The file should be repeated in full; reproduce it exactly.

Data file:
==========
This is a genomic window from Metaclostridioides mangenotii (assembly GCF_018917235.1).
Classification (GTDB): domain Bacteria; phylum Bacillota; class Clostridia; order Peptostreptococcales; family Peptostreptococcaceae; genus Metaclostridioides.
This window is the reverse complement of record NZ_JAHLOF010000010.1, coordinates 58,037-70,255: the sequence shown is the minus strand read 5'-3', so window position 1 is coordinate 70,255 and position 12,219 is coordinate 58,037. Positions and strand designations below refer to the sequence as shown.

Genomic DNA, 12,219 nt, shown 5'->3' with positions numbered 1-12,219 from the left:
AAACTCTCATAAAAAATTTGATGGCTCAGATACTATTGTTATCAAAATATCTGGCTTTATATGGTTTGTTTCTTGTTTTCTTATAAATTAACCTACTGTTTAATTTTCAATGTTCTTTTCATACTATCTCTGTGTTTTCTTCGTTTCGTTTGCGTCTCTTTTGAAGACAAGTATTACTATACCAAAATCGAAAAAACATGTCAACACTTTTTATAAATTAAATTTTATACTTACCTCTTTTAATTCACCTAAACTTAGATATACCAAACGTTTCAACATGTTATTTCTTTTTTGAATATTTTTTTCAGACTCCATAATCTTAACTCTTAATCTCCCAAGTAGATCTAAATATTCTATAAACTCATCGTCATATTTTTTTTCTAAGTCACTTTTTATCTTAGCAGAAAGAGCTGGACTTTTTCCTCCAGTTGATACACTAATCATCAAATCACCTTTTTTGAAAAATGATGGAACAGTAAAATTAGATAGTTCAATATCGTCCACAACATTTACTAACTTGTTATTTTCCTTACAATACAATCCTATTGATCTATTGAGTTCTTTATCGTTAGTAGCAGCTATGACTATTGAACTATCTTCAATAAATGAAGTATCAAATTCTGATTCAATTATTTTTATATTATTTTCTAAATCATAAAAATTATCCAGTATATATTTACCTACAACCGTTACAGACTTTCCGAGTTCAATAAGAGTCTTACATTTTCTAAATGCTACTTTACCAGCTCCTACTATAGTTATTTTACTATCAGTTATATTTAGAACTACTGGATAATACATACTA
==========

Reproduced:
This is a genomic window from Metaclostridioides mangenotii (assembly GCF_018917235.1).
Classification (GTDB): domain Bacteria; phylum Bacillota; class Clostridia; order Peptostreptococcales; family Peptostreptococcaceae; genus Metaclostridioides.
This window is the reverse complement of record NZ_JAHLOF010000010.1, coordinates 58,037-70,255: the sequence shown is the minus strand read 5'-3', so window position 1 is coordinate 70,255 and position 12,219 is coordinate 58,037. Positions and strand designations below refer to the sequence as shown.

Genomic DNA, 12,219 nt, shown 5'->3' with positions numbered 1-12,219 from the left:
AAACTCTCATAAAAAATTTGATGGCTCAGATACTATTGTTATCAAAATATCTGGCTTTATATGGTTTGTTTCTTGTTTTCTTATAAATTAACCTACTGTTTAATTTTCAATGTTCTTTTCATACTATCTCTGTGTTTTCTTCGTTTCGTTTGCGTCTCTTTTGAAGACAAGTATTACTATACCAAAATCGAAAAAACATGTCAACACTTTTTATAAATTAAATTTTATACTTACCTCTTTTAATTCACCTAAACTTAGATATACCAAACGTTTCAACATGTTATTTCTTTTTTGAATATTTTTTTCAGACTCCATAATCTTAACTCTTAATCTCCCAAGTAGATCTAAATATTCTATAAACTCATCGTCATATTTTTTTTCTAAGTCACTTTTTATCTTAGCAGAAAGAGCTGGACTTTTTCCTCCAGTTGATACACTAATCATCAAATCACCTTTTTTGAAAAATGATGGAACAGTAAAATTAGATAGTTCAATATCGTCCACAACATTTACTAACTTGTTATTTTCCTTACAATACAATCCTATTGATCTATTGAGTTCTTTATCGTTAGTAGCAGCTATGACTATTGAACTATCTTCAATAAATGAAGTATCAAATTCTGATTCAATTATTTTTATATTATTTTCTAAATCATAAAAATTATCCAGTATATATTTACCTACAACCGTTACAGACTTTCCGAGTTCAATAAGAGTCTTACATTTTCTAAATGCTACTTTACCAGCTCCTACTATAGTTATTTTACTATCAGTTATATTTAGAACTACTGGATAATACATACTA